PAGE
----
TABLE II__________________________________________________________________________LABORATORY TEST DATAApprox- % Retained Total Solidsimate No. 150 Sieve Sand/Clay Ratio Clay Solids Content (%) Content (%)LocationDepth (Ft) Art Invention Art Invention Art Invention Art Invention__________________________________________________________________________Cut 7A1.0 0 16 -- -- 12.1 21.0 12.1 24.05.0 0 90 -- -- 15.3 7.0 15.3 44.110.0 0 83 -- -- 22.4 40.0 22.4 80.015.0 0 -- -- -- 22.2 -- 22.2 --20.0 0 -- -- -- 19.3 -- 19.3 -- Avg. 0 Avg. 60 Avg. 0.00 Avg. 1.47 Avg. 19.6 Avg. 30.5 Avg. 19.6 Avg. 52.0Cut 7B1.0 0 3 -- -- 11.2 19.5 11.2 20.15.0 0 2 -- -- 16.1 21.0 16.1 20.510.0 0 2 -- -- 21.7 19.0 21.7 19.315.0 0 2 -- -- 16.6 24.0 16.6 24.220.0 0 8 -- -- 19.2 45.0 19.2 46.525.0 27 20* -- -- 30.1 45.0* 37.2 51.0*28.5 27 -- -- -- 39.0 -- 46.8 -- Avg. 13 Avg. 3 Avg. 0.15 Avg. 0.03 Avg. 23.2 Avg. 27.2 Avg. 25.8 Avg. 27.8Cut 7C1.0 9 16 -- -- 4.1 28.0 4.5 32.25.0 2 2 -- -- 15.7 16.0 16.0 16.510.0 2 2 -- -- 18.0 17.0 18.3 17.215.0 0 41 -- -- 14.5 23.0 14.5 34.220.0 2 44 -- -- 17.4 31.0 17.8 45.425.0 1 -- -- -- 20.2 -- 20.4 --29.0 19 -- -- -- 30.3 -- 34.9 -- Avg. 6 Avg. 27 Avg. 0.07 Avg. 0.37 Avg. 18.6 Avg. 23.0 Avg. 19.6 Avg. 29.1Cut 8A1.0 2 -- -- -- 13.2 -- 13.5 23.15.0 0 37 -- -- 14.1 20.0 14.1 29.410.0 0 49 -- -- 16.7 29.0 16.7 43.715.0 5 79 -- -- 46.3 44.0 47.5 78.620.0 67 -- -- -- 22.1 -- 45.9 --23.5 62 -- -- -- 29.4 -- 52.1 -- Avg. 37 Avg. 56 Avg. 0.59 Avg. 1.28 Avg. 26.0 Avg. 31.0 Avg. 35.9 Avg. 50.0Cut 13A0.0 45 -- 38.0 52.75.0 98 -- 8.0 82.18.0 95 -- 19.0 82.110.0 56 -- 35.0 54.8 Avg. 51 Avg. 1.03 Avg. 36.5 Avg. 53.Cut 13B0.0 0 -- 12.0 11.85.0 79 -- 44.0 79.310.0 45 -- 42.0 56.515.0 41 -- 52.0 64.6 Avg. 47 Avg. 0.89 Avg. 37.5 Avg. 53.1__________________________________________________________________________ *Sampled at a depth of approximately 23 feet
In these evaluations, a four to one sand-clay mixture is prepared from aqueous primary slimes which are separated from the slurried ore matrix at the primary processing station of hydraulically-mined phosphate ore and from tailings separated from said ore matrix at the processing plant. The thus-prepared mixtures are then divided into 1,000 mL aliquots and treated with flocculant, gypsum, sodium hydroxide or sulfuric acid. The mixtures are then stirred and thereafter permitted to settle. Untreated sand-clay mixtures are used as controls. The samples are watched carefully and times for settling recorded.
The results of these evaluations are presented in Tables III to VI.
Adjustment of the pH from 6.7 to 2.5 increases the time for settling of the clay four fold, and addition of gypsum to the mixture has virtually no effect on the settling of sand-clay mixtures. However, addition of from 0.65 kg to 1.29 kg of ACCO-PHOS™1234 markedly reduces the settling time of sand-clay mixtures as is demonstrated in FIG. 8.
TABLE III______________________________________SETTLING TEST OF 4:1 SAND-CLAY MIXTest 1: Flocculant Addition (ACCO-PHOS ™ 1234)SlimesSet- Settling time at each level of additiontling, --O-- Addi- 0.65 kg/ 0.86 kg/ 1.08 kg/ 1.29 kg/Inches tion (Control) Ton Clay Ton Clay Ton Clay Ton Clay______________________________________.5 12.1 5.1 4.0 1.2 1.01.0 19.0 15.0 9.4 6.6 5.21.5 150.1 120.8 28.2 10.1 7.32.0 221.1 180.7 78.9 48.4 28.52.5 480.0 480.0 189.8 87.3 37.3______________________________________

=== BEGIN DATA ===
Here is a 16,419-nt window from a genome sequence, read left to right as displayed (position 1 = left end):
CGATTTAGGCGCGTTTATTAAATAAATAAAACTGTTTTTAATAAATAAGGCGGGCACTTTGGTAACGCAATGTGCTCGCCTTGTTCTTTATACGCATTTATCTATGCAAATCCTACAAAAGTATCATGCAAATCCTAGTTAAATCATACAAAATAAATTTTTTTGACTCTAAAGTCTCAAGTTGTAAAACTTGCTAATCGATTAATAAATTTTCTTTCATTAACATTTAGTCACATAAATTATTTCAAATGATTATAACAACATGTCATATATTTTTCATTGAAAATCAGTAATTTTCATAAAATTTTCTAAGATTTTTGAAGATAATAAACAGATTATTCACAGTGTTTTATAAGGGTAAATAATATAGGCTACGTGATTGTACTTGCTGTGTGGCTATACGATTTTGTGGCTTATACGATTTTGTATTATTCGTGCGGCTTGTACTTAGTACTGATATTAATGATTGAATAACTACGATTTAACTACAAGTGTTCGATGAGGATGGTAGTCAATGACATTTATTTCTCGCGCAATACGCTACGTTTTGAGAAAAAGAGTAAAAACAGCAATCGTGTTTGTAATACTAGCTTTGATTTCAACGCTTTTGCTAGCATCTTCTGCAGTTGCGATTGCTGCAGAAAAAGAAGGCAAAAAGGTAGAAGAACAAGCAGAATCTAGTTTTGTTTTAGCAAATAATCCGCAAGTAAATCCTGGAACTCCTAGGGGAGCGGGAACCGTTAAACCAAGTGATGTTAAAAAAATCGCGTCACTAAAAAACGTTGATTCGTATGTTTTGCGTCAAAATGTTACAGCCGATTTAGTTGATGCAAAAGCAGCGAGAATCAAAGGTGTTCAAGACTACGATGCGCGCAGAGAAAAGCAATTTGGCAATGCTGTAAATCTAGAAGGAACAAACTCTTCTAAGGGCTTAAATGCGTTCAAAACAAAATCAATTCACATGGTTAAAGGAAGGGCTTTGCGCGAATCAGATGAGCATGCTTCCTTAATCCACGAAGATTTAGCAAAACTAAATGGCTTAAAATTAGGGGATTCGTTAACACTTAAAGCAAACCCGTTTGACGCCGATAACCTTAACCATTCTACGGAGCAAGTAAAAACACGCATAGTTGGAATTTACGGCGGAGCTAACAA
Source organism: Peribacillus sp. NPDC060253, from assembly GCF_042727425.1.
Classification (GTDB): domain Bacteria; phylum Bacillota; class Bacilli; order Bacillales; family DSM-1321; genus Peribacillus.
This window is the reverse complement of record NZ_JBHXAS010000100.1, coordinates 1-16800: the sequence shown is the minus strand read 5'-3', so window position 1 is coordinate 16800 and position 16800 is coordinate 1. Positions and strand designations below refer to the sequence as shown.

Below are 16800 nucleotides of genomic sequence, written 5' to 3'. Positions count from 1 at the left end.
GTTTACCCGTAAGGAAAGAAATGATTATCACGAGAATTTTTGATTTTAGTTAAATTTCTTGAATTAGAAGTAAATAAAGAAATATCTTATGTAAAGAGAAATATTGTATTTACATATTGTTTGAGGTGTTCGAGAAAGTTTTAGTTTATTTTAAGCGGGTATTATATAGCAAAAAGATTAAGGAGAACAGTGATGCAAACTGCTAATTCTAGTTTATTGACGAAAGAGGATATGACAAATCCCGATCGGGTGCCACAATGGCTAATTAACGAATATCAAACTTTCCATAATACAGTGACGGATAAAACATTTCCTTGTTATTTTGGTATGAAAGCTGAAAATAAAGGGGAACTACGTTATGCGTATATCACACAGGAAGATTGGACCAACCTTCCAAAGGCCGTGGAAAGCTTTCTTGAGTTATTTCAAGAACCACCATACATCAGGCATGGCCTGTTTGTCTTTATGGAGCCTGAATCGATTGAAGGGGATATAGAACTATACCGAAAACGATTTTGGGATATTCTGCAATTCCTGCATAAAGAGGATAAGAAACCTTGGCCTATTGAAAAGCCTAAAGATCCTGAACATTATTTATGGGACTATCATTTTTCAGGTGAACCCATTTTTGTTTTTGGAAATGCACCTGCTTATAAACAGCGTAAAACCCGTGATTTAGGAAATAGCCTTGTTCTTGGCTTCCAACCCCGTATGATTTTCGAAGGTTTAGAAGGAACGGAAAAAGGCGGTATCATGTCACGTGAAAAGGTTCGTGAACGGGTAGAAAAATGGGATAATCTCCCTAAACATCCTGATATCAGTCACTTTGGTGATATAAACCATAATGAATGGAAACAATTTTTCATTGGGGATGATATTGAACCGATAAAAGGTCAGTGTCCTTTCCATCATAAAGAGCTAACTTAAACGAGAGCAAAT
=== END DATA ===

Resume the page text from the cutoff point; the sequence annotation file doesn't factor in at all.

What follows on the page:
TABLE IV______________________________________Test 2: Increase pH (NaOH)Settling time at each level of additionSlimes --O--Settling, Addition 2.15 kg/ 3.23 kg/ 4.31 kg/ 5.26 kg/Inches (Control) Ton Clay Ton Clay Ton Clay Ton Clay______________________________________ .5 12.1 14.6 13.1 16.8 11.61.0 19.0 22.2 19.8 22.4 17.21.5 150.1 148.9 149.9 151.7 142.12.0 221.1 222.6 227.7 232.1 205.32.5 480.0 480.0 480.0 480.0 480.0 pH 6.7 pH 8.8 pH 10.2 pH 12.1 pH 12.4______________________________________ *Slimes coagulated but settling time was not improved.
TABLE V______________________________________Test 3: Decrease pH (H2 SO4)SlimesSet- Settling time at each level of additiontling, --O-- Addi- 1.08 kg/ 2.15 kg/ 3.23 kg/ 4.30 kg/Inches tion (Control) Ton Clay Ton Clay Ton Clay Ton Clay______________________________________0.5 12.1 12.6 16.6 22.6 36.11.0 19.0 18.9 22.1 67.9 88.91.5 150.1 148.7 152.8 221.1 320.12.0 221.1 222.6 236.9 360.8 480.0 pH 6.7 pH 4.7 pH 3.5 pH 3.0 pH 2.5______________________________________
TABLE VI______________________________________Test 4: Addition of GypsumSlimesSet- Settling time at each level of additiontling, --O-- Addi- 215 kg/ 430 kg/ 646 kg/ 862 kg/Inches tion (Control) Ton Clay Ton Clay Ton Clay Ton Clay______________________________________0.5 12.1 14.3 12.8 16.6 16.91.0 19.0 17.8 17.9 18.9 19.21.5 150.1 148.8 151.1 159.7 157.12.0 221.1 220.2 224.6 232.6 222.82.5 480.0 480.0 480.0 480.0 480.0______________________________________
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|U.S. Classification||405/129.2, 405/128.7, 405/271, 210/747.9|
|International Classification||E02D3/12, E02D17/18, B09B1/00, E21C41/32, E02D3/00|
|Cooperative Classification||E02D17/18, B09B1/00, E02D3/00, E02D3/12, E21C41/32|
|European Classification||E21C41/32, E02D3/12, B09B1/00, E02D17/18, E02D3/00|
|Oct 7, 1985||AS||Assignment|
Owner name: AMERICAN CYANAMID COMPANY 1937 WEST MAIN ST., STA
Free format text: ASSIGNMENT OF ASSIGNORS INTEREST.;ASSIGNOR:SAPP, BOBBY L.;REEL/FRAME:004467/0940
Effective date: 19850926
|Apr 17, 1990||REMI||Maintenance fee reminder mailed|
|Sep 16, 1990||LAPS||Lapse for failure to pay maintenance fees|
|Nov 27, 1990||FP||Expired due to failure to pay maintenance fee|
Effective date: 19900916